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Starting IVs

Med-Surg   (2,865 Views 7 Comments)
by Cindycin37 Cindycin37 (New Member) New Member

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I was wondering what area would be best to start IV. I was told to start at hand and work way up. Why is this? Also, what causes a vein to blow when inserting needle?

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ThePsychWhisperer works as a Psychiatric-Mental Health Nurse Practitioner.

6 Likes; 4,753 Visitors; 249 Posts

The common rule of thumb is to start low and work your way up, yes. I never start in the hand though, as there are too many nerves to hit, and many medications should not be pushed through hand veins. Hands are usually a last ditch effort for me. I usually start in the low forearm if there is no indication for a more major vein like the antecubital (administration of certain meds such as Phenergan or potassium, PE studies, etc), and work my way up to even shoulders or subclavicular peripheral lines if needed. You don't necessarily have to start low and work up, but if you blow a vein at any point, you shouldn't try to start at a lower point on the same vein. As for what causes veins to blow, there are many factors (increased pressure from a tied tourniquet, baseline high venous pressure, little fragile Gramma veins), and the list goes on and on.

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NurseAgatha has 5 years experience and works as a Floor Nurse at a SNF.

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Fantastic answer, PsychNP! I definitely learned some new things from it. Thanks!

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228 Likes; 1 Follower; 44,084 Visitors; 2,941 Posts

PsychNP is right, but in the ideal world of IV's

In the real world of IV's....I have given phenergan through a 24 gauge IV placed in a finger of an adult! They were an IVDA it was an out patient procedure. Back in the old days when phenergan was not such a black box drug. It worked fine.

Where an IV goes depends on why the patient needs it and who is placing the IV.

A new nurse gaining her skills and confidence in IV's under "normal" conditions should put the IV in the best, juciest, straightest, vein, (between the back of the hand and shoulder), that she can find. Where in her gut she feels like "this is a good one".

In a "normal" patient getting some LR and every 6 hours antibiotics, an IV in the hand is fine. If later on it develops that that patient needs a medication that requires a bigger vein they can have another IV placed.

If that patient becomes critically ill they can get another IV, they can get a PICC, get a central line, etc. by surgeons or an IV team.

Edited by brownbook
grammar

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3,136 Visitors; 157 Posts

The rationale behind starting distally and working proximally is that if you blow/damage a proximal vein (further up) then all veins communicating with that vein will run into that same clot/occlusion/injury. Therefore, whatever is being administered through that IV will not reach central circulation, OR could cause further harm if leaking into tissues (depends on what happened to that proximal vein).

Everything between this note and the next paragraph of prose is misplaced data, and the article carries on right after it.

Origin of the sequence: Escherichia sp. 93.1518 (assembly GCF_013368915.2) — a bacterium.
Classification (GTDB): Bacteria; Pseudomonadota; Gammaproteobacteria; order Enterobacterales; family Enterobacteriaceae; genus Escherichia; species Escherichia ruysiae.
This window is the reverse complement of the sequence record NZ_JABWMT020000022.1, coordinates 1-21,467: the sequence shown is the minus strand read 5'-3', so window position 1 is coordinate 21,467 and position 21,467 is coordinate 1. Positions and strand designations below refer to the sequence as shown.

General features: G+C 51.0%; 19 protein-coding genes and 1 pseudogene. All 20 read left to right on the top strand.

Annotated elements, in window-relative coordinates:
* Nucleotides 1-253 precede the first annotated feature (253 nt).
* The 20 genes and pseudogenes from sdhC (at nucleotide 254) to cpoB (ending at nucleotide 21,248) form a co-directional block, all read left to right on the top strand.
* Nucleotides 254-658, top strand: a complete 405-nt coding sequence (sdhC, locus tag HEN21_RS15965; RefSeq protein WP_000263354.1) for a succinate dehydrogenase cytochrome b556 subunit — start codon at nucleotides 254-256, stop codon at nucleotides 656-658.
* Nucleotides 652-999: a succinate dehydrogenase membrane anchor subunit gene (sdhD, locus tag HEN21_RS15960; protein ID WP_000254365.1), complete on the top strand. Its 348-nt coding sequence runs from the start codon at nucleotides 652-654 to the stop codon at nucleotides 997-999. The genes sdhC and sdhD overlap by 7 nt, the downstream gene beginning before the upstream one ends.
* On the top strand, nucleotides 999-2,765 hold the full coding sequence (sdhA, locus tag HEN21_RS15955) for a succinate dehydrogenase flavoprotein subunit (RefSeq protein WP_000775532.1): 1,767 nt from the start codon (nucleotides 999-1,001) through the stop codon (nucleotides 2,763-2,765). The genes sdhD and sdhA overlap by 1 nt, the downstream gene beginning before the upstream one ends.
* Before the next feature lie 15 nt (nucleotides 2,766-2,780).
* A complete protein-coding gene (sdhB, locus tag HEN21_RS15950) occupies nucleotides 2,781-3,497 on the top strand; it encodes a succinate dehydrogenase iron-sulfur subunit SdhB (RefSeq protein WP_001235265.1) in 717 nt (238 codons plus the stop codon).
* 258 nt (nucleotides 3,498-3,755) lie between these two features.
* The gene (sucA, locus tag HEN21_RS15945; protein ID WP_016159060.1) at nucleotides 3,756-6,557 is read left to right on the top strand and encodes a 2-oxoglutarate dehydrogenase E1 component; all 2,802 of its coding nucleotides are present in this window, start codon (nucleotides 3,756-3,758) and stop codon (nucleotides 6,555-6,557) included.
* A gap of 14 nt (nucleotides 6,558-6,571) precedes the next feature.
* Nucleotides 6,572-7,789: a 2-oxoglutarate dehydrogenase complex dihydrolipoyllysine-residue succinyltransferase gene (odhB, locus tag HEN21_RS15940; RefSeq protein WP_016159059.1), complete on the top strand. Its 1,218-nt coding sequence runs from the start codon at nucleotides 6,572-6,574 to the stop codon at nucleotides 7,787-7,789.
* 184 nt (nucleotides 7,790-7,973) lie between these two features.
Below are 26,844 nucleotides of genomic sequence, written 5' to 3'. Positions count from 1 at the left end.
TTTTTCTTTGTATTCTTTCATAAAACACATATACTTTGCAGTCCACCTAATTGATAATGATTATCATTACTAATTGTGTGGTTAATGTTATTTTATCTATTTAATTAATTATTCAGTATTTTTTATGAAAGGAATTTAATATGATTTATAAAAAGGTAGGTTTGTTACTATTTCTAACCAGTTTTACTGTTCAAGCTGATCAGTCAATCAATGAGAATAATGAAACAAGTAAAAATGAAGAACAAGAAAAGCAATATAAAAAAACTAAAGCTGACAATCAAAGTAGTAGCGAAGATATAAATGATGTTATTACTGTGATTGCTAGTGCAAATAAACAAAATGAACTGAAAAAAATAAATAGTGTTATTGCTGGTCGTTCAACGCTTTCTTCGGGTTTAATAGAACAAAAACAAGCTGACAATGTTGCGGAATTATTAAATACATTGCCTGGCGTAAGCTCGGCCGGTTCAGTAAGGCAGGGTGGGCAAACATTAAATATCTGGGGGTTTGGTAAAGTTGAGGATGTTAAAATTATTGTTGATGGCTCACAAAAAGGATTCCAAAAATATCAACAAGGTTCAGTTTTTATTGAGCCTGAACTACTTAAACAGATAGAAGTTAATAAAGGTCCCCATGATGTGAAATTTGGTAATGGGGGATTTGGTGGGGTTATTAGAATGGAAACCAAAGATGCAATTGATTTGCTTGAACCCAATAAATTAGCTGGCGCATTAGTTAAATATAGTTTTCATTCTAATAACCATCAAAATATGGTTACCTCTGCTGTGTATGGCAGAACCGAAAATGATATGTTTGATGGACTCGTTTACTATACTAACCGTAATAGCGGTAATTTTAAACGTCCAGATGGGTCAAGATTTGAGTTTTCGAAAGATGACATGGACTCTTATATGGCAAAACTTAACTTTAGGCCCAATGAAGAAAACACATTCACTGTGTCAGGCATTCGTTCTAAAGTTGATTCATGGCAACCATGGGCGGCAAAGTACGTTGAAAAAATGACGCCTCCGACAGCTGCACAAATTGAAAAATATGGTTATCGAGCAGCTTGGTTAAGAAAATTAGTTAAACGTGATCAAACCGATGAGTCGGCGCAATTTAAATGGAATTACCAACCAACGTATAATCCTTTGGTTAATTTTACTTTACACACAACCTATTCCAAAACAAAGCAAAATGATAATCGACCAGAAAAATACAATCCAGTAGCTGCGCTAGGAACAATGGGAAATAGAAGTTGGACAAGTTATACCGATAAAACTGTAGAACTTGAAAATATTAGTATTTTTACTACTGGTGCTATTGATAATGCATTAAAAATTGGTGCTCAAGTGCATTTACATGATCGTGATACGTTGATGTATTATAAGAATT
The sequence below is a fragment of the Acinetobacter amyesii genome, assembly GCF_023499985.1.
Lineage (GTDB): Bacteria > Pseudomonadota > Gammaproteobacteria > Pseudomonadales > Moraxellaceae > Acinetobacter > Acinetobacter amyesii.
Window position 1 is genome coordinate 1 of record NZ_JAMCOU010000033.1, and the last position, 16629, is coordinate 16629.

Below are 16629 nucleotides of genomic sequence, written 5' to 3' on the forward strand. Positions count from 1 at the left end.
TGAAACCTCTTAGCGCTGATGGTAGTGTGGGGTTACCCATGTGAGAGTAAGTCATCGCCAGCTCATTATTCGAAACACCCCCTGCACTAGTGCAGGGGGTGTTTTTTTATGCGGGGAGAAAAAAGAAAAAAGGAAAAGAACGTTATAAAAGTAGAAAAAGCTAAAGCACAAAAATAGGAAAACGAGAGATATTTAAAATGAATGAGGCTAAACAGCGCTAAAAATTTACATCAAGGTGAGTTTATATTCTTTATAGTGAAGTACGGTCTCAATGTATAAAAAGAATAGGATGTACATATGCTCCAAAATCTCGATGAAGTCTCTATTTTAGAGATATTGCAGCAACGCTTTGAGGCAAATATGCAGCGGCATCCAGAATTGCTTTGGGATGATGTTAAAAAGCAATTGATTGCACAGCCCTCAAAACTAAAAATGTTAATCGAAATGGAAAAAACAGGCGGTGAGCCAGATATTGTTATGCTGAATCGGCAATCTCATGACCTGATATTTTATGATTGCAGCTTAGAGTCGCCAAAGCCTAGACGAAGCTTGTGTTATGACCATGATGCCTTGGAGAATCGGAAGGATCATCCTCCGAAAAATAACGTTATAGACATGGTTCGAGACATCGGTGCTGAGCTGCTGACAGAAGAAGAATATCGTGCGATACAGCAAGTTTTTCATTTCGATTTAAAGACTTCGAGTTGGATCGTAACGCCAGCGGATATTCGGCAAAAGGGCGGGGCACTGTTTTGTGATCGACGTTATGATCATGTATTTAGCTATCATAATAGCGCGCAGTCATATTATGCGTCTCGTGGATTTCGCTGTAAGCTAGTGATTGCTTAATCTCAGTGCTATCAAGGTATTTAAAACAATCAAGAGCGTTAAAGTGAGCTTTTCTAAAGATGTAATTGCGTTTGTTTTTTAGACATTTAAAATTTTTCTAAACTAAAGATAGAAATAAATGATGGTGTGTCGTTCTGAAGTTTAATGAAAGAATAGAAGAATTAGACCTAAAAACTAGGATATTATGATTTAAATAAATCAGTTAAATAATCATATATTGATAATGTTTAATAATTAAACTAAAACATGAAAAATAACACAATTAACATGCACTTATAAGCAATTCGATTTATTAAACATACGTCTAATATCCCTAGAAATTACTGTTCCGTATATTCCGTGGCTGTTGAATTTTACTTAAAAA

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iluvivt has 32 years experience and works as a Infusion specialtist.

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You need to avoid the hands and wrist especially the volar wrist for any vesicants or any fluids or medications known to cause tissue damage.That is why it essential that you know what the IV will be used for.You should select the smallest and shortest cannula that will meet the need of the patient.In fact avoid the wrist area just above rhe thumb for about 4 to 5 inches.On autospy they have found it is very common for the nerve to cross over the vein up to 3 times. If infiltration /extravasation occurs here it can lead to permanent damage and chronic pain syndromes.

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ThePsychWhisperer works as a Psychiatric-Mental Health Nurse Practitioner.

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Brownbook,

I currently work in a busy ED where a majority of my population has destroyed most of their veins with IV drug use, so I hardly live in the ideal world of IVs. I have started IVs in thumbs, wrists, forearms, shoulders, EJs, breasts, and feet, wherever there may be a salvageable vein. However, I would never administer Phenergan (or any other potential vesicant) through an IV such as a 24 in a finger, because I've seen what it can do if it escapes into the peripheral tissues.

While I agree that the new nurse should go for the "juiciest, straightest," squishiest vein, unfortunately, in today's day and age, normal is most people having few to no veins to write home about. The new nurse should always go for the vein that she's almost certain s/he can hit, but s/he should always be aware that s/he may have to end up going where no nurse has gone before in the way of finding a vein.

I also will not administer some of the rougher antibiotics through the hand since they can be very irritating, and I don't like to poke people more than once if possible, so no, I won't just throw one in the hand now and try to find another one later if there are other viable options. Also, in my hospital, the PICC team is not available after 7pm, and we're often so busy with very sick patients that we may not be able to pull a physician from a room with a stroke, STEMI, OD, etc. in order to place a central line, and if we attempted to call a surgeon to place a CL, we'd get laughed at. Most of the time, in the ED, we ARE the IV team.

Edited by ThePsychWhisperer
Submitted before finished

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